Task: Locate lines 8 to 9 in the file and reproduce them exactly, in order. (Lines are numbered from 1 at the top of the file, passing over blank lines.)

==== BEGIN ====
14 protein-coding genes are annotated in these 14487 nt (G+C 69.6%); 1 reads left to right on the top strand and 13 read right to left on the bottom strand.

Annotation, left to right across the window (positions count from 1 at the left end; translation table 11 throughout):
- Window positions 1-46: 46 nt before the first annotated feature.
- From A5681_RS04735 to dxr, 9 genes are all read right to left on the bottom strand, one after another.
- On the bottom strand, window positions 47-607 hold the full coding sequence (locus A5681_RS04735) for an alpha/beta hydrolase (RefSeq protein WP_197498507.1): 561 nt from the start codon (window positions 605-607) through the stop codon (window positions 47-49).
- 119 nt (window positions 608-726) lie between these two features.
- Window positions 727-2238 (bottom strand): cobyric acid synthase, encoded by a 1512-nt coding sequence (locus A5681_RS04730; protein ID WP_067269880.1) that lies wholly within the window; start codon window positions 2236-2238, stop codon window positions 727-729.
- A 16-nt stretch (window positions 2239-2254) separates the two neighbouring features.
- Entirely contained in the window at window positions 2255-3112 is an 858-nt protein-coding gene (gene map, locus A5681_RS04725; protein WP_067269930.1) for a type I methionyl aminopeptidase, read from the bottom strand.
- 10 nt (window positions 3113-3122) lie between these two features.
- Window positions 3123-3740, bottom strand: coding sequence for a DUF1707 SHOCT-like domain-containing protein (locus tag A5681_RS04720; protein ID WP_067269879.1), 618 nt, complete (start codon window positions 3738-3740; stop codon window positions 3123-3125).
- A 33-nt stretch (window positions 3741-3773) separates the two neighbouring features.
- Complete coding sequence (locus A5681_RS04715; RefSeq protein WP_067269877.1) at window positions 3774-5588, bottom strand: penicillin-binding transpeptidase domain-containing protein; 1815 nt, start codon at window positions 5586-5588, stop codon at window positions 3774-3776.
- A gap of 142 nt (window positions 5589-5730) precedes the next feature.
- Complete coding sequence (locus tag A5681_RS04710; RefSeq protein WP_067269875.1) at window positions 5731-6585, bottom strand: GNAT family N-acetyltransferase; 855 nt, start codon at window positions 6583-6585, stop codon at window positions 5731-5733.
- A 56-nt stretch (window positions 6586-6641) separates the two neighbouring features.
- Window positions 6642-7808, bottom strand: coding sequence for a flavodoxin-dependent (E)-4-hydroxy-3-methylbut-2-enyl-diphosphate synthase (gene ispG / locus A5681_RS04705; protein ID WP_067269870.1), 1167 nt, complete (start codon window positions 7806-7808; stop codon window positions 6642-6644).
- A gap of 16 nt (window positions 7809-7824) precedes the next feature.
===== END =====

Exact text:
- A 16-nt stretch (window positions 2239-2254) separates the two neighbouring features.
- Entirely contained in the window at window positions 2255-3112 is an 858-nt protein-coding gene (gene map, locus A5681_RS04725; protein WP_067269930.1) for a type I methionyl aminopeptidase, read from the bottom strand.